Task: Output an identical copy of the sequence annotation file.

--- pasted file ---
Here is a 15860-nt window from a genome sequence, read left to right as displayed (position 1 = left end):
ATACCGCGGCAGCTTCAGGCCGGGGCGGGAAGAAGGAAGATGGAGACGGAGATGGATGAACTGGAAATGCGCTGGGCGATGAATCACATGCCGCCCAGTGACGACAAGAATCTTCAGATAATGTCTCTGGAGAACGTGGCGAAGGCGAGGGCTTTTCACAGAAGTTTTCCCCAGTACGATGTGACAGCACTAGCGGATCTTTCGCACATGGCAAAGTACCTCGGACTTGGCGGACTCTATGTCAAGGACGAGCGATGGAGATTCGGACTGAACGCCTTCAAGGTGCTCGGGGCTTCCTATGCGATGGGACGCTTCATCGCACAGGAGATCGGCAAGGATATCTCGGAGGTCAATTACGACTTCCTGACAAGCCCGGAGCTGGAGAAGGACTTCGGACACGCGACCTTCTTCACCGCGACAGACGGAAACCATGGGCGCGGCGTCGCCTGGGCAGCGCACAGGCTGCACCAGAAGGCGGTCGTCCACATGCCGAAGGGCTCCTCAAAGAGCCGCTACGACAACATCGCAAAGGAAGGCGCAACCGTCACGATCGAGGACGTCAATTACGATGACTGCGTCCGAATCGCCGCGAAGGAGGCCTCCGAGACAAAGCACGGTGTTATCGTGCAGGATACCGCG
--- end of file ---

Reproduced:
Here is a 15860-nt window from a genome sequence, read left to right as displayed (position 1 = left end):
ATACCGCGGCAGCTTCAGGCCGGGGCGGGAAGAAGGAAGATGGAGACGGAGATGGATGAACTGGAAATGCGCTGGGCGATGAATCACATGCCGCCCAGTGACGACAAGAATCTTCAGATAATGTCTCTGGAGAACGTGGCGAAGGCGAGGGCTTTTCACAGAAGTTTTCCCCAGTACGATGTGACAGCACTAGCGGATCTTTCGCACATGGCAAAGTACCTCGGACTTGGCGGACTCTATGTCAAGGACGAGCGATGGAGATTCGGACTGAACGCCTTCAAGGTGCTCGGGGCTTCCTATGCGATGGGACGCTTCATCGCACAGGAGATCGGCAAGGATATCTCGGAGGTCAATTACGACTTCCTGACAAGCCCGGAGCTGGAGAAGGACTTCGGACACGCGACCTTCTTCACCGCGACAGACGGAAACCATGGGCGCGGCGTCGCCTGGGCAGCGCACAGGCTGCACCAGAAGGCGGTCGTCCACATGCCGAAGGGCTCCTCAAAGAGCCGCTACGACAACATCGCAAAGGAAGGCGCAACCGTCACGATCGAGGACGTCAATTACGATGACTGCGTCCGAATCGCCGCGAAGGAGGCCTCCGAGACAAAGCACGGTGTTATCGTGCAGGATACCGCG